Welcome to Sierra Roots


Serving a Community Lunch at Trinity Episcopal Church, Nevada City…Everyone Welcome!

Sierra Roots serves the chronically homeless people of Nevada County, California, many of whom have been homeless for years & have severe disabilities such as mental illness, substance abuse disorder, and chronic health problems. These are among the most vulnerable people in our society and they are among the most costly to our community, requiring a disproportionate amont of public health and public health services.

Sierra Roots, in partnership with the public, philanthropic, non-profit & private sector stakeholders, adresses this urgent isue by improving the quality of life in the local community, and serving the chronically homeless & others in need.


For information on our proposed Micro-Village project click to the webpage…>>>

Or download the complete PowerPoint Presentation of our Micro-Village project (3.8 Megabytes): Sierra Roots Micro-Village Proposal.


A micro-house village in our city?

by Paul Halstead
January 17, 2015
Other Voices
The Union Newspaper

Can the communities of Nevada City/Grass Valley come together to support a micro-house village and new community center with a supported life skills program?

With a carefully planned and well-funded life skills program, a homeless person would be able to transition from a life of poverty and dependence, (a drain on public resources), to one that gives back to the community. Without combined support from local government, the private sector, and a coalition of nonprofit groups, there is virtually no hope of achieving such a proposed model. Funding would be through major private donations, grants, and multi-fundraising campaigns.

The design of the community center and micro-houses would need to be done in the most esthetically pleasing way, with sturdy, code compliant, construction and with the help of local designers, engineers, and architects. The village could be situated sensitively so as not to be visible to neighbors while still being close to essential services and public transportation.

The community center would have a commercial kitchen which would provide a daily meal. The building would be large enough to accommodate a much needed warming shelter during bad weather conditions. There would also be offices for social workers, a store for distributing clothing and supplies, personal lockers, bathrooms with showers, and a laundry room.

There are very few micro-housing models in the United States which give continuing support to homeless individuals so they can become productive citizens again. This support would come from local nonprofits, already working with the homeless, integrating more productively with Nevada County Social Services. The reality of the situation is that most people do not understand the root causes of homelessness. There is justified fear that the homeless will encroach on private property or cause problems in the community, such as crime, unsanitary camps, and fires.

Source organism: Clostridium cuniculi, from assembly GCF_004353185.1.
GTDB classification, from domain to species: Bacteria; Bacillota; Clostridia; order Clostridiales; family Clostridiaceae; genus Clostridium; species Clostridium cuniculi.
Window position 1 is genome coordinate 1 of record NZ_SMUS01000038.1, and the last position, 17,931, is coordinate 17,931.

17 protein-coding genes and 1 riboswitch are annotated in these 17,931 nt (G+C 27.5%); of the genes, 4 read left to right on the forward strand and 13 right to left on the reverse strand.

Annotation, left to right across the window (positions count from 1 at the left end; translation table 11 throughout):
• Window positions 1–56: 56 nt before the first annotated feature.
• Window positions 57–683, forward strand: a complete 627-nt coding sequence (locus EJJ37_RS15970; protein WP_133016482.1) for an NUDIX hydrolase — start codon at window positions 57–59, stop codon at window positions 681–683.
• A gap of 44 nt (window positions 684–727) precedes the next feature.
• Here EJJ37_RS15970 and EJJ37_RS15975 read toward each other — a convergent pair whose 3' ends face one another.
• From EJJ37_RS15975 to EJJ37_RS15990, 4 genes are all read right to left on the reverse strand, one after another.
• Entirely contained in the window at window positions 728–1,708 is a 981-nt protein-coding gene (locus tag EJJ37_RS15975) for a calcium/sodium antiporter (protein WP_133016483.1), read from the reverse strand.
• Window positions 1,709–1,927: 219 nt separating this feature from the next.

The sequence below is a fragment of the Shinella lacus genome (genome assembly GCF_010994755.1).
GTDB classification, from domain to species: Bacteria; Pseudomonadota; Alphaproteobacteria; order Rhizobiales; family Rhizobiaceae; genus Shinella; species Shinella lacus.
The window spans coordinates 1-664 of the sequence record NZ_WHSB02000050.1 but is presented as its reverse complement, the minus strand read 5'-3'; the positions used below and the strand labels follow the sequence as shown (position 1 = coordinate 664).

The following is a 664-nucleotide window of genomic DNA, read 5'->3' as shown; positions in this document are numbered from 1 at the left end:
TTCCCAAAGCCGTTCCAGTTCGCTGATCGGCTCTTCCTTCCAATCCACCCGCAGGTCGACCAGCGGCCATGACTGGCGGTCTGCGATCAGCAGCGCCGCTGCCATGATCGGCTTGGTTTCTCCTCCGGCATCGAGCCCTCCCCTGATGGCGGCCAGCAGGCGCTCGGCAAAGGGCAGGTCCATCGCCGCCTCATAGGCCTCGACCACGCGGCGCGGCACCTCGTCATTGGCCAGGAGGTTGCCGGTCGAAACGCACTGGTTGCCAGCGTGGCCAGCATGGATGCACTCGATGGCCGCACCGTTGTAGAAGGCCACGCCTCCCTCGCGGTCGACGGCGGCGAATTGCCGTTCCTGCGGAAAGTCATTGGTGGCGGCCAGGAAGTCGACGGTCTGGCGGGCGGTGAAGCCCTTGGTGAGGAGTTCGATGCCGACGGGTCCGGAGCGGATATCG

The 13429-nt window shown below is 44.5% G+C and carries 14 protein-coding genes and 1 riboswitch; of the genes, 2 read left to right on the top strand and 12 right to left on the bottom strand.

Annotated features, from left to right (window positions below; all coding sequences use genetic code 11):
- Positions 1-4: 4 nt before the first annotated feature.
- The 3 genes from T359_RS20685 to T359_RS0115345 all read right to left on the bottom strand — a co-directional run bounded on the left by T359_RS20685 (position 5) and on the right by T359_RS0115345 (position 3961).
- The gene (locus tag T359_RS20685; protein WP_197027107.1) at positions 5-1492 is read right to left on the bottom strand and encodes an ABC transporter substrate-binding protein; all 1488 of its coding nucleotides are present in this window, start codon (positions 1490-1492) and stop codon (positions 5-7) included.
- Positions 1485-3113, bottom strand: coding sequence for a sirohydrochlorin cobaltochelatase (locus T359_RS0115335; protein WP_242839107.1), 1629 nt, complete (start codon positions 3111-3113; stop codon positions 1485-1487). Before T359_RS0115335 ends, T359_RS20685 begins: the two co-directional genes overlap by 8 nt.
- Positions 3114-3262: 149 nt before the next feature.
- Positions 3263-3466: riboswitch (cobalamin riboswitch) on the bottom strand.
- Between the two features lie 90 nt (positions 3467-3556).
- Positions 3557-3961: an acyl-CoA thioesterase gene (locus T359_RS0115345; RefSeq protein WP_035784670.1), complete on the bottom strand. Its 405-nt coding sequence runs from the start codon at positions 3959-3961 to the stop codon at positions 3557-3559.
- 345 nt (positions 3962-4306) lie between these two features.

There is also the fear that if you help a few, many more will come. Overcoming negative public perception and the stigma the homeless encounter are the biggest obstacles to a solution.

There is also the fear that if you help a few, many more will come. Overcoming negative public perception and the stigma the homeless encounter are the biggest obstacles to a solution.

If you want to help, the homeless the village concept is a great model. If you don’t want to help the homeless, but wish they were less of a nuisance, this is also a great model. Everyone wants to have a comprehensive solution. This is the comprehensive solution. Many people do not want to feel they are footing the bill for the homeless by helping them. What they do not realize is there are significant hidden costs to homelessness that consume taxpayer dollars. Doing nothing still costs too much.

Housing is treatment. It has been demonstrated that once a person secures housing, they are able to be safe, clean up, regain health, and focus on new goals. The housing-first scenario translates into less confrontation with police, fewer arrests, and fewer hospitalizations. The cost to society, of homelessness, runs $25,000-$45,000 per person per year, depending on the city. The state of Utah provided apartments for people and the cost went down to $15,000 per person per year.

With the establishment of a community resource center, villagers will have an address, access to a job board, computers and a phone. County social workers will be available to provide assistance in applying for SSI or SDI as many homeless are mentally and physically ill. Veterans, who have found themselves homeless after their service, will be assisted in applying for veteran’s benefits. Those people who do have funds will be required to pay an estimated one-third of their income in rent to the village. This will help defray ongoing operating costs. Others will work on site to earn their rent.

Everyone shares a desire to lead a sane, dignified and confident life. Participants in the village would be inspired to commit to a path of healing, personal transformation, and renewed service to the community. The village model would bring together disenfranchised people who are interested in healing body mind and spirit, but need a support system in order to accomplish this. Research gathered over the past three years is showing that cities which embrace housing first are cutting costs by as much as 60 percent.

Communities that have already committed to the village model have proven it has solved many problems, but more importantly, a sustained and supported village will help people get back on their feet with hope and renewed purpose.

Pauli Halstead lives in Nevada City, California.